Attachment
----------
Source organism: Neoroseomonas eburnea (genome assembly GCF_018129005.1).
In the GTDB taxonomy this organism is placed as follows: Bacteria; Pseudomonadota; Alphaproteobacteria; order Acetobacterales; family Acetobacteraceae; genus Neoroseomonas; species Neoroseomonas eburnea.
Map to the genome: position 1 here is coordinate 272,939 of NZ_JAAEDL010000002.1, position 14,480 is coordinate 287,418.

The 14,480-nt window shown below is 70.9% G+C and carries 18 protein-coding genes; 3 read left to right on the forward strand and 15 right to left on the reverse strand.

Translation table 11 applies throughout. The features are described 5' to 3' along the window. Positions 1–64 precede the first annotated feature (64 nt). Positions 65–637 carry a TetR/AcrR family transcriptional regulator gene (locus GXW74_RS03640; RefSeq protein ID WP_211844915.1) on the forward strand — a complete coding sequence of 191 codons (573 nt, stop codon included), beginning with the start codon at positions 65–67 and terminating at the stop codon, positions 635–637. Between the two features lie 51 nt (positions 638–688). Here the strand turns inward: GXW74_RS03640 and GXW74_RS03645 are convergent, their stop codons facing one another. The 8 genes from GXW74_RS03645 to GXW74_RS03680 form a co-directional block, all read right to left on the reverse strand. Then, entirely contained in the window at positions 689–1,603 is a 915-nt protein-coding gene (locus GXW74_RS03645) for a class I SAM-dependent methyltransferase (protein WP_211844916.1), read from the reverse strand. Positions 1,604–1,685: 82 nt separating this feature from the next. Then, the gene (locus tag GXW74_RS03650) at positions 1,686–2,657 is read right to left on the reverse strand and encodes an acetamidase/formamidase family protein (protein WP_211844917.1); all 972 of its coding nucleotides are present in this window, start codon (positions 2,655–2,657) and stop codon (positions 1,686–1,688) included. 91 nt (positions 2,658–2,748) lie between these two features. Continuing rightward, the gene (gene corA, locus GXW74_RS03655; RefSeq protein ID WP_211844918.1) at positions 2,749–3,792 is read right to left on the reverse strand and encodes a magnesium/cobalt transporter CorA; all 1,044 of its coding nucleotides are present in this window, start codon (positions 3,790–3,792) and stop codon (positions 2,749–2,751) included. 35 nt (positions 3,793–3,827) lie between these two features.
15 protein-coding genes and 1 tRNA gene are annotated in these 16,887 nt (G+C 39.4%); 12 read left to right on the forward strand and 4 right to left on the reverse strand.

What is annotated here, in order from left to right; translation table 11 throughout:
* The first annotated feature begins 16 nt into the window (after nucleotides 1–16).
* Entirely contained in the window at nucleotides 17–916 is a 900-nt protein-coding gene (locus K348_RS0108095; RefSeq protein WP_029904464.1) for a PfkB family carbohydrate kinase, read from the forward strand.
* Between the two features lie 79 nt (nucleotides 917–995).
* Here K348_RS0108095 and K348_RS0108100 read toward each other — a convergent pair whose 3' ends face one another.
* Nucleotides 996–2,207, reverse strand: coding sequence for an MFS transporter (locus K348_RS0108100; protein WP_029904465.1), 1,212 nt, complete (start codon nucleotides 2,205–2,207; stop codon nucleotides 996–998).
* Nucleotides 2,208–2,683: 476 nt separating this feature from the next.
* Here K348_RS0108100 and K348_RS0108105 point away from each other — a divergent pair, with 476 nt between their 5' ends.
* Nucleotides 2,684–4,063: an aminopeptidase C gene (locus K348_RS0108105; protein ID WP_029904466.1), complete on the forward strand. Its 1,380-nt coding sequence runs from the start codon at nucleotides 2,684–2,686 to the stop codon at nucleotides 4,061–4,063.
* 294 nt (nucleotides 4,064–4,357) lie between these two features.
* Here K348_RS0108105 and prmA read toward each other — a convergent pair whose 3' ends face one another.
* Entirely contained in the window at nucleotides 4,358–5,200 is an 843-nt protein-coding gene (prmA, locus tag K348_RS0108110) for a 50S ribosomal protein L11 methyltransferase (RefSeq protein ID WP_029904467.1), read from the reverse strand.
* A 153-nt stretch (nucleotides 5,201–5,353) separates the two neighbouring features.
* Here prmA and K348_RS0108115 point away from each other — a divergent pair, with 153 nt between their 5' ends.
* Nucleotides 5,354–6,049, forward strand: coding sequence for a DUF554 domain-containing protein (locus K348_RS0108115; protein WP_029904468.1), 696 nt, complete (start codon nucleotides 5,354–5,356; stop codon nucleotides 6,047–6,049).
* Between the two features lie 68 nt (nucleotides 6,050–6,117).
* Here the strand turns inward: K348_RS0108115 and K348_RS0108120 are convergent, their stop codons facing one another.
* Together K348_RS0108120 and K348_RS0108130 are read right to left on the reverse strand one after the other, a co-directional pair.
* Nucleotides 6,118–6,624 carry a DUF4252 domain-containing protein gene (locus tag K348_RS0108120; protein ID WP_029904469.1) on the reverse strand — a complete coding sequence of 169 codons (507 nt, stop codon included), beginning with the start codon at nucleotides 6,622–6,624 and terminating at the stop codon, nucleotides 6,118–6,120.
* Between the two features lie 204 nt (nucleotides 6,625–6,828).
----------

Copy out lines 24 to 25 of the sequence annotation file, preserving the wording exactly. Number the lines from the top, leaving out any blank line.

* Together K348_RS0108120 and K348_RS0108130 are read right to left on the reverse strand one after the other, a co-directional pair.
* Nucleotides 6,118–6,624 carry a DUF4252 domain-containing protein gene (locus tag K348_RS0108120; protein ID WP_029904469.1) on the reverse strand — a complete coding sequence of 169 codons (507 nt, stop codon included), beginning with the start codon at nucleotides 6,622–6,624 and terminating at the stop codon, nucleotides 6,118–6,120.